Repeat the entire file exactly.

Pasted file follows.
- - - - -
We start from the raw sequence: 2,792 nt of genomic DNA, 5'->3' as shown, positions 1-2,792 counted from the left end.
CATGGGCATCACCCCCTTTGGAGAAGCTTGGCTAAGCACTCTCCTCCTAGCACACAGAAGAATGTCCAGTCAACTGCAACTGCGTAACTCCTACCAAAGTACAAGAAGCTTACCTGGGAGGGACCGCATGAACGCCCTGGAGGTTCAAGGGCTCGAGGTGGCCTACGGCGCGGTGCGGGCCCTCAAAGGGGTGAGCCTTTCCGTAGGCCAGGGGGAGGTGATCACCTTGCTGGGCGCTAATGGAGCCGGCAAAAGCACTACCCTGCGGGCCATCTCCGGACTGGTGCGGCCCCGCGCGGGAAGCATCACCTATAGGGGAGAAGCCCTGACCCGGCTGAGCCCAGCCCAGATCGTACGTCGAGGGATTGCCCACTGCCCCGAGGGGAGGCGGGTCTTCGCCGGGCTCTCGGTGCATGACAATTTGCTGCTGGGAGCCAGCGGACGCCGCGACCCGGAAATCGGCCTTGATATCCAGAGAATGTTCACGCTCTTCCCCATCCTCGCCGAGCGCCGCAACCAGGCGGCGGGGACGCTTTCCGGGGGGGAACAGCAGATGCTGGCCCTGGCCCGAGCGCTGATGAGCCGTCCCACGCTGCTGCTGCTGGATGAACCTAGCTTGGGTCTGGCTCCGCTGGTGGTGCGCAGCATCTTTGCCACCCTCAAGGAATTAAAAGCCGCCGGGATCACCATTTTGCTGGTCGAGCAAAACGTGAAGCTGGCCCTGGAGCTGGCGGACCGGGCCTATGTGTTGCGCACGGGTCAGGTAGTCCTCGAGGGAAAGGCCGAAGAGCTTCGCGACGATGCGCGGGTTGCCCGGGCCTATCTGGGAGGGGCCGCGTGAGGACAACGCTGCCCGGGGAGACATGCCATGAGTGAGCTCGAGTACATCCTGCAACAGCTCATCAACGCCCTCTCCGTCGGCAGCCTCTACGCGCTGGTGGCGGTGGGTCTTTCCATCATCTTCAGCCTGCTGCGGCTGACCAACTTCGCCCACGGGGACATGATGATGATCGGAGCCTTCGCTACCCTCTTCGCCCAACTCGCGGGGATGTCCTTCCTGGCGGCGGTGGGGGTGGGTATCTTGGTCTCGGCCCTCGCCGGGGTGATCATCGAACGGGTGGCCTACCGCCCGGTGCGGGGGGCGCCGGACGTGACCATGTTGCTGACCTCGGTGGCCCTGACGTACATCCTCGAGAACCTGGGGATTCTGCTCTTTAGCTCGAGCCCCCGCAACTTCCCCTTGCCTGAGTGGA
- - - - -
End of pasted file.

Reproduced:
We start from the raw sequence: 2,792 nt of genomic DNA, 5'->3' as shown, positions 1-2,792 counted from the left end.
CATGGGCATCACCCCCTTTGGAGAAGCTTGGCTAAGCACTCTCCTCCTAGCACACAGAAGAATGTCCAGTCAACTGCAACTGCGTAACTCCTACCAAAGTACAAGAAGCTTACCTGGGAGGGACCGCATGAACGCCCTGGAGGTTCAAGGGCTCGAGGTGGCCTACGGCGCGGTGCGGGCCCTCAAAGGGGTGAGCCTTTCCGTAGGCCAGGGGGAGGTGATCACCTTGCTGGGCGCTAATGGAGCCGGCAAAAGCACTACCCTGCGGGCCATCTCCGGACTGGTGCGGCCCCGCGCGGGAAGCATCACCTATAGGGGAGAAGCCCTGACCCGGCTGAGCCCAGCCCAGATCGTACGTCGAGGGATTGCCCACTGCCCCGAGGGGAGGCGGGTCTTCGCCGGGCTCTCGGTGCATGACAATTTGCTGCTGGGAGCCAGCGGACGCCGCGACCCGGAAATCGGCCTTGATATCCAGAGAATGTTCACGCTCTTCCCCATCCTCGCCGAGCGCCGCAACCAGGCGGCGGGGACGCTTTCCGGGGGGGAACAGCAGATGCTGGCCCTGGCCCGAGCGCTGATGAGCCGTCCCACGCTGCTGCTGCTGGATGAACCTAGCTTGGGTCTGGCTCCGCTGGTGGTGCGCAGCATCTTTGCCACCCTCAAGGAATTAAAAGCCGCCGGGATCACCATTTTGCTGGTCGAGCAAAACGTGAAGCTGGCCCTGGAGCTGGCGGACCGGGCCTATGTGTTGCGCACGGGTCAGGTAGTCCTCGAGGGAAAGGCCGAAGAGCTTCGCGACGATGCGCGGGTTGCCCGGGCCTATCTGGGAGGGGCCGCGTGAGGACAACGCTGCCCGGGGAGACATGCCATGAGTGAGCTCGAGTACATCCTGCAACAGCTCATCAACGCCCTCTCCGTCGGCAGCCTCTACGCGCTGGTGGCGGTGGGTCTTTCCATCATCTTCAGCCTGCTGCGGCTGACCAACTTCGCCCACGGGGACATGATGATGATCGGAGCCTTCGCTACCCTCTTCGCCCAACTCGCGGGGATGTCCTTCCTGGCGGCGGTGGGGGTGGGTATCTTGGTCTCGGCCCTCGCCGGGGTGATCATCGAACGGGTGGCCTACCGCCCGGTGCGGGGGGCGCCGGACGTGACCATGTTGCTGACCTCGGTGGCCCTGACGTACATCCTCGAGAACCTGGGGATTCTGCTCTTTAGCTCGAGCCCCCGCAACTTCCCCTTGCCTGAGTGGA